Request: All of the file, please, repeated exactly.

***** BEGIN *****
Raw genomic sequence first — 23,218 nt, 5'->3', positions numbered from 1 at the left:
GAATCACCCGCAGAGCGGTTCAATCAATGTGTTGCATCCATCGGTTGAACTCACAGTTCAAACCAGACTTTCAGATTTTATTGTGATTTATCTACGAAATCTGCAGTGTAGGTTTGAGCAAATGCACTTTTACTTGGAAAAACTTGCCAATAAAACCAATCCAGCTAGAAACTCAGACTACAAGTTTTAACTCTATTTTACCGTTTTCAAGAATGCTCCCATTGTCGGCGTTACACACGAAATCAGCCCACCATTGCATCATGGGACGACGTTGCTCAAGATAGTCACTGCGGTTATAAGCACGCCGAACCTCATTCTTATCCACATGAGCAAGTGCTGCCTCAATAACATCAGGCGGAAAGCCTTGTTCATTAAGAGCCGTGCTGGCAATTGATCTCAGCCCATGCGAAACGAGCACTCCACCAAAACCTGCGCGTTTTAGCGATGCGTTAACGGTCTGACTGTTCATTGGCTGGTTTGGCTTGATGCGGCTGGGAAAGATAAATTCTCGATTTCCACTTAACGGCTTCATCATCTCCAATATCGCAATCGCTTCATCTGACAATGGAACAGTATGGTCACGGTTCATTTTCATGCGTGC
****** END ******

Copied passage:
Raw genomic sequence first — 23,218 nt, 5'->3', positions numbered from 1 at the left:
GAATCACCCGCAGAGCGGTTCAATCAATGTGTTGCATCCATCGGTTGAACTCACAGTTCAAACCAGACTTTCAGATTTTATTGTGATTTATCTACGAAATCTGCAGTGTAGGTTTGAGCAAATGCACTTTTACTTGGAAAAACTTGCCAATAAAACCAATCCAGCTAGAAACTCAGACTACAAGTTTTAACTCTATTTTACCGTTTTCAAGAATGCTCCCATTGTCGGCGTTACACACGAAATCAGCCCACCATTGCATCATGGGACGACGTTGCTCAAGATAGTCACTGCGGTTATAAGCACGCCGAACCTCATTCTTATCCACATGAGCAAGTGCTGCCTCAATAACATCAGGCGGAAAGCCTTGTTCATTAAGAGCCGTGCTGGCAATTGATCTCAGCCCATGCGAAACGAGCACTCCACCAAAACCTGCGCGTTTTAGCGATGCGTTAACGGTCTGACTGTTCATTGGCTGGTTTGGCTTGATGCGGCTGGGAAAGATAAATTCTCGATTTCCACTTAACGGCTTCATCATCTCCAATATCGCAATCGCTTCATCTGACAATGGAACAGTATGGTCACGGTTCATTTTCATGCGTGC